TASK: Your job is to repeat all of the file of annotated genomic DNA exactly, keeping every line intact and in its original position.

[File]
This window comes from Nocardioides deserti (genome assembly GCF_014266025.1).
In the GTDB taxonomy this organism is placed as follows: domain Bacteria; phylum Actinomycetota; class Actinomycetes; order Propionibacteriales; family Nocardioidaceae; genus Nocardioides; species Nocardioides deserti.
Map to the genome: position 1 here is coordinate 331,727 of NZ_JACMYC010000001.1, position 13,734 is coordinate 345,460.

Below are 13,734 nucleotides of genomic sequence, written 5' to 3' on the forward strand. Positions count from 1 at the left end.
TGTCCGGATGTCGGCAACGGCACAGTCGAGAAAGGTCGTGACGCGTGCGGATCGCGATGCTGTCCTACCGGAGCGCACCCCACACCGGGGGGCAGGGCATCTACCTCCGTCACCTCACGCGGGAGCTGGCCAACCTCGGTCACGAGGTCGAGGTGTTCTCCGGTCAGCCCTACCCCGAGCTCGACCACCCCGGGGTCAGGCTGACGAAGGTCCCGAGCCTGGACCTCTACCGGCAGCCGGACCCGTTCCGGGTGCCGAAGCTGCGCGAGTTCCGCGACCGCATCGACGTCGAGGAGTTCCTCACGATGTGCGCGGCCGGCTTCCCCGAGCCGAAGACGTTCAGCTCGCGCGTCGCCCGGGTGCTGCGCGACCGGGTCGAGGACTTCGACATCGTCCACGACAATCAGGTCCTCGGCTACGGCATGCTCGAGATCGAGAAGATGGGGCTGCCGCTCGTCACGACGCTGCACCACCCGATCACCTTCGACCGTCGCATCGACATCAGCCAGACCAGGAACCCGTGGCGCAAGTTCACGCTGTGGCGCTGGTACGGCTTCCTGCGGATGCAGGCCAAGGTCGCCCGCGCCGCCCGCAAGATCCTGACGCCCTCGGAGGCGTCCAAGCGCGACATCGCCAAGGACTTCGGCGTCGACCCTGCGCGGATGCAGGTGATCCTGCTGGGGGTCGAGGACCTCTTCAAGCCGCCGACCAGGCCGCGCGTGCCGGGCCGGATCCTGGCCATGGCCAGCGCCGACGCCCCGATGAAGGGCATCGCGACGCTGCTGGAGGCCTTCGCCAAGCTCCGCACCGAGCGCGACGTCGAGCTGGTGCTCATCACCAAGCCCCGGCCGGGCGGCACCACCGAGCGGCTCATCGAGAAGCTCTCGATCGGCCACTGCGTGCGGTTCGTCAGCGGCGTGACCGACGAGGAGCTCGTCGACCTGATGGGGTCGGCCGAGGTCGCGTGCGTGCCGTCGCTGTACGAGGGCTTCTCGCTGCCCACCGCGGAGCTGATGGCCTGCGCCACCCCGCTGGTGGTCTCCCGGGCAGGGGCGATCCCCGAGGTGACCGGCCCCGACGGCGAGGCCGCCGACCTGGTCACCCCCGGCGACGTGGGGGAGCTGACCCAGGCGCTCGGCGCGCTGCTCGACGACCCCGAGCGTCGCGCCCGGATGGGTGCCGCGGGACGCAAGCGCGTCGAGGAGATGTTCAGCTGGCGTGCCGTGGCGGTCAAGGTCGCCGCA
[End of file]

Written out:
This window comes from Nocardioides deserti (genome assembly GCF_014266025.1).
In the GTDB taxonomy this organism is placed as follows: domain Bacteria; phylum Actinomycetota; class Actinomycetes; order Propionibacteriales; family Nocardioidaceae; genus Nocardioides; species Nocardioides deserti.
Map to the genome: position 1 here is coordinate 331,727 of NZ_JACMYC010000001.1, position 13,734 is coordinate 345,460.

Below are 13,734 nucleotides of genomic sequence, written 5' to 3' on the forward strand. Positions count from 1 at the left end.
TGTCCGGATGTCGGCAACGGCACAGTCGAGAAAGGTCGTGACGCGTGCGGATCGCGATGCTGTCCTACCGGAGCGCACCCCACACCGGGGGGCAGGGCATCTACCTCCGTCACCTCACGCGGGAGCTGGCCAACCTCGGTCACGAGGTCGAGGTGTTCTCCGGTCAGCCCTACCCCGAGCTCGACCACCCCGGGGTCAGGCTGACGAAGGTCCCGAGCCTGGACCTCTACCGGCAGCCGGACCCGTTCCGGGTGCCGAAGCTGCGCGAGTTCCGCGACCGCATCGACGTCGAGGAGTTCCTCACGATGTGCGCGGCCGGCTTCCCCGAGCCGAAGACGTTCAGCTCGCGCGTCGCCCGGGTGCTGCGCGACCGGGTCGAGGACTTCGACATCGTCCACGACAATCAGGTCCTCGGCTACGGCATGCTCGAGATCGAGAAGATGGGGCTGCCGCTCGTCACGACGCTGCACCACCCGATCACCTTCGACCGTCGCATCGACATCAGCCAGACCAGGAACCCGTGGCGCAAGTTCACGCTGTGGCGCTGGTACGGCTTCCTGCGGATGCAGGCCAAGGTCGCCCGCGCCGCCCGCAAGATCCTGACGCCCTCGGAGGCGTCCAAGCGCGACATCGCCAAGGACTTCGGCGTCGACCCTGCGCGGATGCAGGTGATCCTGCTGGGGGTCGAGGACCTCTTCAAGCCGCCGACCAGGCCGCGCGTGCCGGGCCGGATCCTGGCCATGGCCAGCGCCGACGCCCCGATGAAGGGCATCGCGACGCTGCTGGAGGCCTTCGCCAAGCTCCGCACCGAGCGCGACGTCGAGCTGGTGCTCATCACCAAGCCCCGGCCGGGCGGCACCACCGAGCGGCTCATCGAGAAGCTCTCGATCGGCCACTGCGTGCGGTTCGTCAGCGGCGTGACCGACGAGGAGCTCGTCGACCTGATGGGGTCGGCCGAGGTCGCGTGCGTGCCGTCGCTGTACGAGGGCTTCTCGCTGCCCACCGCGGAGCTGATGGCCTGCGCCACCCCGCTGGTGGTCTCCCGGGCAGGGGCGATCCCCGAGGTGACCGGCCCCGACGGCGAGGCCGCCGACCTGGTCACCCCCGGCGACGTGGGGGAGCTGACCCAGGCGCTCGGCGCGCTGCTCGACGACCCCGAGCGTCGCGCCCGGATGGGTGCCGCGGGACGCAAGCGCGTCGAGGAGATGTTCAGCTGGCGTGCCGTGGCGGTCAAGGTCGCCGCA